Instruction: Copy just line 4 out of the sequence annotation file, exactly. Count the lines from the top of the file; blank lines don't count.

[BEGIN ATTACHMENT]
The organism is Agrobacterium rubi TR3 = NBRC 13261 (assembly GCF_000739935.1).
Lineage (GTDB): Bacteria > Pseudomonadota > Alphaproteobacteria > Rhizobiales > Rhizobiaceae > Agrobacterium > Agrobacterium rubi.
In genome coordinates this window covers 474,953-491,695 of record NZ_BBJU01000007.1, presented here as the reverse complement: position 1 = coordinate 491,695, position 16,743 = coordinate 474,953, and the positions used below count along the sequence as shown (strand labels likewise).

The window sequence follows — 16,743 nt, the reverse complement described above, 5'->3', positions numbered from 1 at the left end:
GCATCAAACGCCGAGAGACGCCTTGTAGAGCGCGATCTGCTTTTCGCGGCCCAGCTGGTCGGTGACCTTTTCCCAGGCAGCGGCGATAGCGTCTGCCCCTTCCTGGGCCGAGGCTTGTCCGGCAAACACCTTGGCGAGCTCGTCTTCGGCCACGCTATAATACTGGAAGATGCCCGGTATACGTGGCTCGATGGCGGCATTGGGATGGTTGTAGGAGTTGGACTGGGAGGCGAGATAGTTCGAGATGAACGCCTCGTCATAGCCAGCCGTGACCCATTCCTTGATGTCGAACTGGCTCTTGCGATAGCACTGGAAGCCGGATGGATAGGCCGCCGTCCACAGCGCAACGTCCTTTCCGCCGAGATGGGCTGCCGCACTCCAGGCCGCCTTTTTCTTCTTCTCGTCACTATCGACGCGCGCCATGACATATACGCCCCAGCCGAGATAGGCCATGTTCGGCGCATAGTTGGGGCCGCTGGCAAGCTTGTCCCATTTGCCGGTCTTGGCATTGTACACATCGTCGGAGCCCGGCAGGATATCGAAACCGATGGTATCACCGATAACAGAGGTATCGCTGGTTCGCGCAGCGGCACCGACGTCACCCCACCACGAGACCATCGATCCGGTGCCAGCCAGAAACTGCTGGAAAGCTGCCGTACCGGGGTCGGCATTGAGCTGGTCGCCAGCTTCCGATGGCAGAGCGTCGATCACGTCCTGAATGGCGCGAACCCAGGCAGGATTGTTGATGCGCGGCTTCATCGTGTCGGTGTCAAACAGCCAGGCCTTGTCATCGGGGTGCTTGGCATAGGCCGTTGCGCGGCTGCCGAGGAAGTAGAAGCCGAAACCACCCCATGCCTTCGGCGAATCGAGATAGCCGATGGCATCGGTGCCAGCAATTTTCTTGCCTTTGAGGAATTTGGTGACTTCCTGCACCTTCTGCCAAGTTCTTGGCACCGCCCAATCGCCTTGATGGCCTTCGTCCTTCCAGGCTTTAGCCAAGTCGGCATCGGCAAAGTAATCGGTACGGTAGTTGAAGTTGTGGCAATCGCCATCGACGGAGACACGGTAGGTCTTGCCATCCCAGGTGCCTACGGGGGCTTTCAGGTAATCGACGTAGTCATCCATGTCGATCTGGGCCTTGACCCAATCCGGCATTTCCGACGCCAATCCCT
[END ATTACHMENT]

The window sequence follows — 16,743 nt, the reverse complement described above, 5'->3', positions numbered from 1 at the left end: